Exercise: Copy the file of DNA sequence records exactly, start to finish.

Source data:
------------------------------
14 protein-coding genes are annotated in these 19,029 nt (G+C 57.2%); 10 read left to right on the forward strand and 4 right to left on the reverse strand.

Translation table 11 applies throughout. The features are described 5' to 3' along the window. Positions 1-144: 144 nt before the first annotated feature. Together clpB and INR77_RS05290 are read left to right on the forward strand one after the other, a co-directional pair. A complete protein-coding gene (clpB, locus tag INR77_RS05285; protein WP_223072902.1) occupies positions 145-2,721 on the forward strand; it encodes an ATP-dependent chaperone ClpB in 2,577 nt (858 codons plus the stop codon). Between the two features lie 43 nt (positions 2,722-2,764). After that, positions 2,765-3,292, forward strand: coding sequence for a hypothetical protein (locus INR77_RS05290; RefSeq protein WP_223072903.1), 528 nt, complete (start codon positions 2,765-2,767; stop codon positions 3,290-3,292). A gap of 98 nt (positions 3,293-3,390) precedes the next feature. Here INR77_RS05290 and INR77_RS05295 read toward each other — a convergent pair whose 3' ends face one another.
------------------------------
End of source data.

14 protein-coding genes are annotated in these 19,029 nt (G+C 57.2%); 10 read left to right on the forward strand and 4 right to left on the reverse strand.

Translation table 11 applies throughout. The features are described 5' to 3' along the window. Positions 1-144: 144 nt before the first annotated feature. Together clpB and INR77_RS05290 are read left to right on the forward strand one after the other, a co-directional pair. A complete protein-coding gene (clpB, locus tag INR77_RS05285; protein WP_223072902.1) occupies positions 145-2,721 on the forward strand; it encodes an ATP-dependent chaperone ClpB in 2,577 nt (858 codons plus the stop codon). Between the two features lie 43 nt (positions 2,722-2,764). After that, positions 2,765-3,292, forward strand: coding sequence for a hypothetical protein (locus INR77_RS05290; RefSeq protein WP_223072903.1), 528 nt, complete (start codon positions 2,765-2,767; stop codon positions 3,290-3,292). A gap of 98 nt (positions 3,293-3,390) precedes the next feature. Here INR77_RS05290 and INR77_RS05295 read toward each other — a convergent pair whose 3' ends face one another.